• Strong emotions: Certain people may start to sneeze when they have powerful emotional reactions.
  • Sexual activity: Some people report sneezing when thinking about sex or having an orgasm. However, the prevalence of this phenomenon and what causes it are not known.
  • Eating: Some medical reports have identified people who sneeze in response to having a full stomach.



How Do Sleep Stages and REM Sleep Affect Sneezing?

During sleep, the body cycles through two types of sleep: non-rapid eye movement (NREM) sleep and rapid eye movement (REM) sleep.

NREM sleep consists of three stages that progress to deeper sleep in each sleep cycle.

  • Stage 1: Stage 1 is the transition phase between wakefulness and sleep. This stage of very light sleep typically lasts less than seven minutes.
  • Stage 2: During stage 2 sleep the muscles relax, and body functions such as breathing and heart rate get slower. This stage lasts up to 25 minutes when it occurs early in the night and gets progressively longer with each sleep cycle.
  • Stage 3: Stage 3 involves restorative, deep sleep during which it is difficult to be awakened. Stage 3 sleep often lasts between 20 and 40 minutes each sleep cycle.

It remains unclear if sneezing can occur during NREM sleep. During very light sleep, it may be possible that a person could sneeze without waking up. But it is also possible that sneezing requires a very brief or partial awakening. No evidence has been published to definitively confirm either possibility.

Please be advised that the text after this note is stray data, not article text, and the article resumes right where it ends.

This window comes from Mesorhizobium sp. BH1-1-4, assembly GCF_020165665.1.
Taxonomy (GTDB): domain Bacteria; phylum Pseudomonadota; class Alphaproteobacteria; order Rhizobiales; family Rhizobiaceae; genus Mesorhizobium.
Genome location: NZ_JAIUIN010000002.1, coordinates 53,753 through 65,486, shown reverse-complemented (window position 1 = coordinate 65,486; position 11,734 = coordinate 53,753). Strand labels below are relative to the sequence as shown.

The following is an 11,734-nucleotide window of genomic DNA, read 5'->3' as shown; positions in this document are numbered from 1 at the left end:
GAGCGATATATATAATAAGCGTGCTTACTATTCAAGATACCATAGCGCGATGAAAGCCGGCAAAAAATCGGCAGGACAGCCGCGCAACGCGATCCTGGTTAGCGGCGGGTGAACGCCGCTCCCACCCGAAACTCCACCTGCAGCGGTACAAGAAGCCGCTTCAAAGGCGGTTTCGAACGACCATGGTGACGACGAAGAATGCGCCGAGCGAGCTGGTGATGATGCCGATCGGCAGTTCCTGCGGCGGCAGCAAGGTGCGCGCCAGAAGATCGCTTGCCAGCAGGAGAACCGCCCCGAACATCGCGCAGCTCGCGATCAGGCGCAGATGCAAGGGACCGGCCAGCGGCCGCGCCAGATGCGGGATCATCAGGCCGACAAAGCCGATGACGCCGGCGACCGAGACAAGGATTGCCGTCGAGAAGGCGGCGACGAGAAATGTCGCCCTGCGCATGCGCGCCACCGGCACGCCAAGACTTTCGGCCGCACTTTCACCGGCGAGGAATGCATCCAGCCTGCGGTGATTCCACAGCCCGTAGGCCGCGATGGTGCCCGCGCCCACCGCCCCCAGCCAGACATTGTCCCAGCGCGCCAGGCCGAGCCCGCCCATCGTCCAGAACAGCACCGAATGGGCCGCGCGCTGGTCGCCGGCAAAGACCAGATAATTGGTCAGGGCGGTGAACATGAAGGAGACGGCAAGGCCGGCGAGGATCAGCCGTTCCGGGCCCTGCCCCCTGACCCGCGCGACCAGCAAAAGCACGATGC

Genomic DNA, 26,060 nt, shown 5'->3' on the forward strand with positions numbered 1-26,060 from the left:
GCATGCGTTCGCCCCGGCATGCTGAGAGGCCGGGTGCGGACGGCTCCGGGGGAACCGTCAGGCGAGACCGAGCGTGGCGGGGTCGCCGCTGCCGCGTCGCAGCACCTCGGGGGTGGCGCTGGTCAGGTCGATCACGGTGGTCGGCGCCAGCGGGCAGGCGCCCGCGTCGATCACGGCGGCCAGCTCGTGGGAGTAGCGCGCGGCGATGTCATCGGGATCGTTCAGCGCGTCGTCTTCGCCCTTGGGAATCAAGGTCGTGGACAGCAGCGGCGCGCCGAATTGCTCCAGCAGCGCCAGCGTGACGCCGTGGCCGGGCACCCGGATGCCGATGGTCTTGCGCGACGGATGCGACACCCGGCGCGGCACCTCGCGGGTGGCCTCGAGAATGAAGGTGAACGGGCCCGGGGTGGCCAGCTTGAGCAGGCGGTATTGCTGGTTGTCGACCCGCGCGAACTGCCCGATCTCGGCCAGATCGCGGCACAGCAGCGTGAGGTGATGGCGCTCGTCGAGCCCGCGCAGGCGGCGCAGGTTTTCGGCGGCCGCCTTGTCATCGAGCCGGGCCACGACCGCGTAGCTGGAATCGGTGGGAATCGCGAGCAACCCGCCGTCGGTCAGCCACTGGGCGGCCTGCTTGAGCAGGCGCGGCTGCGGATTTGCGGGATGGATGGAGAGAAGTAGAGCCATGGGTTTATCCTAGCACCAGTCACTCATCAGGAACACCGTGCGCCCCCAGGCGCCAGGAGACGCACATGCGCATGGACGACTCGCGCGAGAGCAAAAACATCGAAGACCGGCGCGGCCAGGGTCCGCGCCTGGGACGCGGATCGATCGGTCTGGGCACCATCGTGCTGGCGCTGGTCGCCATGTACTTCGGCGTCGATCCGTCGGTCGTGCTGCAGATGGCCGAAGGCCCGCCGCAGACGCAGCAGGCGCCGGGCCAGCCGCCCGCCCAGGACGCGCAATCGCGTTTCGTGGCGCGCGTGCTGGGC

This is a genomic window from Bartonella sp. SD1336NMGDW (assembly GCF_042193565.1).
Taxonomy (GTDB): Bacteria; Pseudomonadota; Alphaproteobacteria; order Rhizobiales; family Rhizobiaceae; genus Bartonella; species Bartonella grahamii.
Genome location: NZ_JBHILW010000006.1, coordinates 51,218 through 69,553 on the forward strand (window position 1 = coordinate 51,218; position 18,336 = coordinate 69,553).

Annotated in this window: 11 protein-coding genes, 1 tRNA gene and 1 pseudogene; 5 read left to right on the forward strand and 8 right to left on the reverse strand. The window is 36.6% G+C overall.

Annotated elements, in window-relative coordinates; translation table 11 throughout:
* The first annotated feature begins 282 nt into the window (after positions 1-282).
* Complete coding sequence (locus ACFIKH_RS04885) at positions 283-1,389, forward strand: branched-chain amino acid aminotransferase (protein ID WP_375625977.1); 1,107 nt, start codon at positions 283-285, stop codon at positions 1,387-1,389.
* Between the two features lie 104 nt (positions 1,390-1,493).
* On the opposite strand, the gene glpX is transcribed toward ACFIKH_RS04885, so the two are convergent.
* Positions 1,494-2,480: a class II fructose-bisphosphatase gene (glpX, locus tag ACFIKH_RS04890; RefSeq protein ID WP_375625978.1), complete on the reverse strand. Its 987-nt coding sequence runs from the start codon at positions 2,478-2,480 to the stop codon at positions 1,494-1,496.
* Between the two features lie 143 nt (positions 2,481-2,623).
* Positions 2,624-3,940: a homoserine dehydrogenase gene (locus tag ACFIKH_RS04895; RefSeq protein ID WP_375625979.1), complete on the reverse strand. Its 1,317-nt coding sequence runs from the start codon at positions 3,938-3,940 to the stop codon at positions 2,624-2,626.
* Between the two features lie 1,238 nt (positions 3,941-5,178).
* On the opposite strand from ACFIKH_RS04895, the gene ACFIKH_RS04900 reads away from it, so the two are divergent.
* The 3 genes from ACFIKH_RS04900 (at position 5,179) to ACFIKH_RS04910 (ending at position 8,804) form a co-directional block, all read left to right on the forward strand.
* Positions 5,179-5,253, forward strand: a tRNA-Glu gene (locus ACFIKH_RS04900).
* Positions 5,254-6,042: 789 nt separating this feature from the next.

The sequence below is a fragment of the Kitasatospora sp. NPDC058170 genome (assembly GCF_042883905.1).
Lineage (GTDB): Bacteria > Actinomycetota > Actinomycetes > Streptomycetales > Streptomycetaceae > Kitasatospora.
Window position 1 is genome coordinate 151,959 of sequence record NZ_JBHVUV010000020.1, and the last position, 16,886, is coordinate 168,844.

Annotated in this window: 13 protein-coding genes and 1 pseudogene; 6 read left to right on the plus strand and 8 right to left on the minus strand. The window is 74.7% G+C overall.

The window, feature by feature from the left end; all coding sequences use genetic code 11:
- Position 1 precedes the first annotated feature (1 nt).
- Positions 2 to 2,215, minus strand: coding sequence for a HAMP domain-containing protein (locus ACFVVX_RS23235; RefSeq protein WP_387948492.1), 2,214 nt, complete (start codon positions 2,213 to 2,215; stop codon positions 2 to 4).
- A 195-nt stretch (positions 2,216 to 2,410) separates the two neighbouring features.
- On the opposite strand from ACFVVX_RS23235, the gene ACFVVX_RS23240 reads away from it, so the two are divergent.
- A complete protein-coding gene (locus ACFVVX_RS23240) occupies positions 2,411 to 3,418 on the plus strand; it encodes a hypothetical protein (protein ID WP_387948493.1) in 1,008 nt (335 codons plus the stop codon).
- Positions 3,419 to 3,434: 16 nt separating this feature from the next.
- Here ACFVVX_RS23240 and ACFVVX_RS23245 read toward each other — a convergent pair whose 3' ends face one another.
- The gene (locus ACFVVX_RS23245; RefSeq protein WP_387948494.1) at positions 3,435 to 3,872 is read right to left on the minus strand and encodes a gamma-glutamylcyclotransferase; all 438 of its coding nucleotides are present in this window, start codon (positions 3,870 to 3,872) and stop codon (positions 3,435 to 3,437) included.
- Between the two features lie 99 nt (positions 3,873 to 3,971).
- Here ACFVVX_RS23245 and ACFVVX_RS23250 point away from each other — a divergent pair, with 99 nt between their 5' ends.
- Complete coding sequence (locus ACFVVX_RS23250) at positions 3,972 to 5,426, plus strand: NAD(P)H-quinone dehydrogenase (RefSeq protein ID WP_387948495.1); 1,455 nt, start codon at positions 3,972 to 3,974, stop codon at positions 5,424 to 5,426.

REM sleep is quite different from NREM sleep. REM sleep usually begins after NREM stages, starting about 90 minutes after sleep onset. REM sleep is characterized by quick movement of the eyes that is noticeable even though the eyelids are closed. Brain activity, heart rate, and blood pressure ramp back up during REM sleep, and most dreaming is thought to occur during this stage.

During REM sleep, many muscles in the body are temporarily paralyzed. This is known as atonia, and it is thought to be initiated by specific signaling in the brain. This paralysis is believed to make it unlikely or impossible that a person can sneeze during REM sleep.

Tips to Prevent Sneezing During the Night

If you are concerned about sneezing at night, there are several steps you can take to reduce or eliminate potential sneezing triggers.

  • Clean bedding frequently: To remove potential irritants, allergens, or dust mites, wash the bedding regularly. A hot water temperature of 130°F is recommended.
  • Use quality bedding: If allergies trigger sneezing, consider choosing bedding made with fabrics that are impermeable to allergens.
  • Eradicate dust particles: Air filters can reduce allergens in the air at home. Some vacuums have high-efficiency particulate air (HEPA) filters that can also reduce sneezing and other allergy symptoms.
  • Keep pets out of the bedroom: Many people are allergic to pet dander. Keeping pets in limited areas of the home may help reduce dander in the bedroom.
  • Talk to your doctor: If regularly sneezing at night is a problem, talk to a doctor about your symptoms. A doctor may prescribe antihistamines, nasal sprays, or other medications to help relieve your sneezing.
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About Our Editorial Team

Jay Summer

Staff Writer

Jay Summer is a health content writer and editor. She holds a B.S. in psychology and master's degrees in writing and public policy.

Jenny Iyo

Physical Therapist


Dr. Iyo is a Doctor of Physical Therapy at an orthopedic clinic in Seattle. She specializes in hands-on therapy and tailored exercise programs.